2 Timothy 2: Becoming an Approved Worker

In this passage, Paul highlights a vast selection of Christian qualities that us, as Christians, should embody.

Reliability and ability 

In verses 1-2, Paul states that we should entrust the Christian gospel and God’s word to “reliable people who will be qualified to teach others.” Christian leaders must have a backbone, and be able to disciple, nurture and teach. Discipling can be a difficult and challenging task, in more ways than one. For example, imagine a twenty-something year old bible study leader who has recently started dating a non-Christian. The obvious next step is that a reliable church leader should disciple this particular individual by informing them that this decision of theirs will have an adverse impact on the group members that the bible study teacher leads.

The appeal renewed

The inclusion of strong imagery in this chapter helps us to understand the dedication and hard work, and the risk of failure, of running the Christian race. A soldier runs the risk of death or sacrifice during his service, and cannot “become entangled in civilian affairs.” He must remain solely focused on his goal. An athlete cannot expect to win by cheating (like taking sporting drugs) or without hard work and training. A farmer cannot expect a harvest without toiling from morning to night, through all four seasons. In the same way, a pastor cannot make his own job easier by eliminating the difficult or challenging verses of a bible passage in his sermons. We cannot promote cheap or idle Christianity – this ties back into the idea of a “Sunday Christian” mentioned in the previous post.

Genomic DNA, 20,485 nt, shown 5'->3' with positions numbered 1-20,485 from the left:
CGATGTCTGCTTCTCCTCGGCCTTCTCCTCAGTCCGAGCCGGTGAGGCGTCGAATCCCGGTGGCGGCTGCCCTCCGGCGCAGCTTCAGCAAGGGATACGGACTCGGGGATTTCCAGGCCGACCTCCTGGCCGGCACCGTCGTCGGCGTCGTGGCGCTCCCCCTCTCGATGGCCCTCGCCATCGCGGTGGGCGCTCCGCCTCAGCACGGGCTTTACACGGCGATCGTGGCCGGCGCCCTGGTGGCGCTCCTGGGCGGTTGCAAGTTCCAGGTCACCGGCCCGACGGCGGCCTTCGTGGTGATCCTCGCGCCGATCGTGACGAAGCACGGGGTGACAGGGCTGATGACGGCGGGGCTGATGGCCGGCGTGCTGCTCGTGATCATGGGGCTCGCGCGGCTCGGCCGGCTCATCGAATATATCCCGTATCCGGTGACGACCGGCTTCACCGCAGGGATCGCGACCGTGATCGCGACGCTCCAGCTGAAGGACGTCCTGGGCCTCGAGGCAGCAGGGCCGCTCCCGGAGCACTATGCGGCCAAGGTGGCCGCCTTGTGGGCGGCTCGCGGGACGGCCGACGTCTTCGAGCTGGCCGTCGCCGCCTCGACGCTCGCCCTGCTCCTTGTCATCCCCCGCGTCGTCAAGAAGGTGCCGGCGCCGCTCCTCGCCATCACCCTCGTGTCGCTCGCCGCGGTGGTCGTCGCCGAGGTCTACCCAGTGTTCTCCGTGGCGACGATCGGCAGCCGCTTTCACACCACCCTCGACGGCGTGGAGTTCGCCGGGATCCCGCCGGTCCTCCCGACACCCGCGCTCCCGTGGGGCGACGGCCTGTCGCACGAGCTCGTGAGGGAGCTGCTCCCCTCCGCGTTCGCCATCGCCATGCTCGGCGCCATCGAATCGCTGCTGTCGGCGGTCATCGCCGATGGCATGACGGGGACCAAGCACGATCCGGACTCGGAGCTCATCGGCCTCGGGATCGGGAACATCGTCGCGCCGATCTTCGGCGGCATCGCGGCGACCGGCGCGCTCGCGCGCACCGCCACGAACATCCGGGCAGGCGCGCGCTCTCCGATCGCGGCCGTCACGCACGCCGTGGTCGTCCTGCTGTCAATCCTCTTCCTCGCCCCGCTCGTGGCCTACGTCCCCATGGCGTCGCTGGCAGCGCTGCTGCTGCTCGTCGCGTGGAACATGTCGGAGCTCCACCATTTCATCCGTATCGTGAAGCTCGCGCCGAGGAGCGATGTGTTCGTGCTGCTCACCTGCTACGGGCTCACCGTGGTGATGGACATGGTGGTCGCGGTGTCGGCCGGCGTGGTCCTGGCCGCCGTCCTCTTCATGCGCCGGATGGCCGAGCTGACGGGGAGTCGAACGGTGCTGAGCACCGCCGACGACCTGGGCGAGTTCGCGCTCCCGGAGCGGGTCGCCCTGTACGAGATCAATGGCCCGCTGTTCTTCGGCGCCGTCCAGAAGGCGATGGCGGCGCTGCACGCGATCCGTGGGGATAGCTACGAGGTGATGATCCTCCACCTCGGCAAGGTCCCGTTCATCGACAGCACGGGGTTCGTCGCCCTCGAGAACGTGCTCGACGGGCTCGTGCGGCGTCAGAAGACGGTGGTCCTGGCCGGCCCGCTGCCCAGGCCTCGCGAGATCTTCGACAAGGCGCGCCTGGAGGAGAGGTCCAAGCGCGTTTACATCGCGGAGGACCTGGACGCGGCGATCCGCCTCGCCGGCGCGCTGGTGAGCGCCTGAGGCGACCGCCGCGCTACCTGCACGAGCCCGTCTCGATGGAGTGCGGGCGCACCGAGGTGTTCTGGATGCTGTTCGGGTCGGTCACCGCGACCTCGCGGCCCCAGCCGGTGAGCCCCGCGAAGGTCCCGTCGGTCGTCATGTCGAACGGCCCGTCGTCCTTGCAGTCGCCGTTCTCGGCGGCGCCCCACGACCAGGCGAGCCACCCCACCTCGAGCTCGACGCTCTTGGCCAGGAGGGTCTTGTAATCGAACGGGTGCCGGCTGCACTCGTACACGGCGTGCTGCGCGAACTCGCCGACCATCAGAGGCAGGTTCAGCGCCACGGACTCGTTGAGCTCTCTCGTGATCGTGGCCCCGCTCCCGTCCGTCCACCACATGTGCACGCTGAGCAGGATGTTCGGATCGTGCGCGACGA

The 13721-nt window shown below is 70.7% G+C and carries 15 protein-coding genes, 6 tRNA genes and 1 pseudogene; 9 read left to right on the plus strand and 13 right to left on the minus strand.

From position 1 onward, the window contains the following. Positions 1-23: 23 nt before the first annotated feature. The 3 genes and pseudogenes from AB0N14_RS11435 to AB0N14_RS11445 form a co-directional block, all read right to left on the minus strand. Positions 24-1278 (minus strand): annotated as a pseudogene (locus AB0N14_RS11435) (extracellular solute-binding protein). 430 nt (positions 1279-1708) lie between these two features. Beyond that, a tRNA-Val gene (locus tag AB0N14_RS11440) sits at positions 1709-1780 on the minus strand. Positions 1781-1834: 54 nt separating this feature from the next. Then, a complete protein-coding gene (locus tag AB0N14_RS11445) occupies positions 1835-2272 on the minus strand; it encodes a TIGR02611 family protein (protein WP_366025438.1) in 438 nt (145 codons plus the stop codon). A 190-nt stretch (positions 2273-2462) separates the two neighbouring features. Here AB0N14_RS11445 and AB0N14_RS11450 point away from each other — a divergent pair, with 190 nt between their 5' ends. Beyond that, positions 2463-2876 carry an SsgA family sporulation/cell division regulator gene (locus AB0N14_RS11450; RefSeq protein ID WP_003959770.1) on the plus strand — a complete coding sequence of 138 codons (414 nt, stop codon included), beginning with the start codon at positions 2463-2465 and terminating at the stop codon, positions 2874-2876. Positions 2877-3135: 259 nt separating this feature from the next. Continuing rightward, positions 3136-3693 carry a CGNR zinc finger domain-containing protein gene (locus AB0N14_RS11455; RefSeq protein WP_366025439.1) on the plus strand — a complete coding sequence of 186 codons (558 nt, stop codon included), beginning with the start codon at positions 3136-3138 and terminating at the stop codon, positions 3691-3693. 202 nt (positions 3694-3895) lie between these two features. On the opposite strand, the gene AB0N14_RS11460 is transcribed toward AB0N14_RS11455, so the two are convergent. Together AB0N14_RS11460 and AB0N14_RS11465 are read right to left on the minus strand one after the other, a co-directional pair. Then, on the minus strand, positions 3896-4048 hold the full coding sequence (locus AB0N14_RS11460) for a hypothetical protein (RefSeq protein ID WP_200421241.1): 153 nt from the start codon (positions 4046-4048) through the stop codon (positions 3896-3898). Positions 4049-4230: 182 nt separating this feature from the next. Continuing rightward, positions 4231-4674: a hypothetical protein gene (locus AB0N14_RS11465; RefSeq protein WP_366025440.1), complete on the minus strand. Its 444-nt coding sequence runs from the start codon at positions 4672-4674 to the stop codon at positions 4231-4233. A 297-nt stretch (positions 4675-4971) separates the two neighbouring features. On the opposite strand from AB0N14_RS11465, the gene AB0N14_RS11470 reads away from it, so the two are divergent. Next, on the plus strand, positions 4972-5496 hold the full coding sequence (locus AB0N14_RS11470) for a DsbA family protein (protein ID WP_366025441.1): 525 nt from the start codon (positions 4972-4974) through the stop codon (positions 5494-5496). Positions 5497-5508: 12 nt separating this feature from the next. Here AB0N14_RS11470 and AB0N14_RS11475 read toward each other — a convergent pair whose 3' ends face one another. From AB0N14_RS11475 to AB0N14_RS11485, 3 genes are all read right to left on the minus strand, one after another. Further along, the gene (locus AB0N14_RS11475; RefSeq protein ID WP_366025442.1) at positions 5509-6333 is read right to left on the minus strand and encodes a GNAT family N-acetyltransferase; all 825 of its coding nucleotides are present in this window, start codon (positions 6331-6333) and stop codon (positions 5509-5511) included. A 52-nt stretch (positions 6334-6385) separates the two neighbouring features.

“If we are faithless, he remains faithful, for he cannot disown himself.” (v 13)

Faithfulness is a virtue that Christians need to possess when running the race for God. Verse 13 importantly highlights that we can rely on God to remain faithful if we endure, but we must also take this as a warning if we ever give up. Even if we do not remain faithful to the task of spreading the gospel and being disciples to one another, the rest of God’s faithful church will stand and triumph in the future.

An approved worker

Paul gives us the perfect example of an approved worker. This is a person who:

  • Watches their words by avoiding speculative and divisive word games in church or during biblical discussion (v 16; 23-24)
  • Correctly handles the word of truth by putting in the time to understand each bible passage and teaching (v 15)

Dealing with false teachers

The imagery created by the articles of gold and silver, but also those of wood and clay, symbolically reflect either (1) the presence of false teachers in the church, (2) the presence of false doctrine or teachings. We are to cleanse ourselves from these false teachings to make the church, and our work, “useful to the Master.”

Finally, the last paragraph of chapter 2 reminds us of the godly qualities we should posses: purity, holiness, usefulness, preparedness, maturity, friendliness, discernment, kindness, credibility, forgiveness, humility, courage, optimism and realism.

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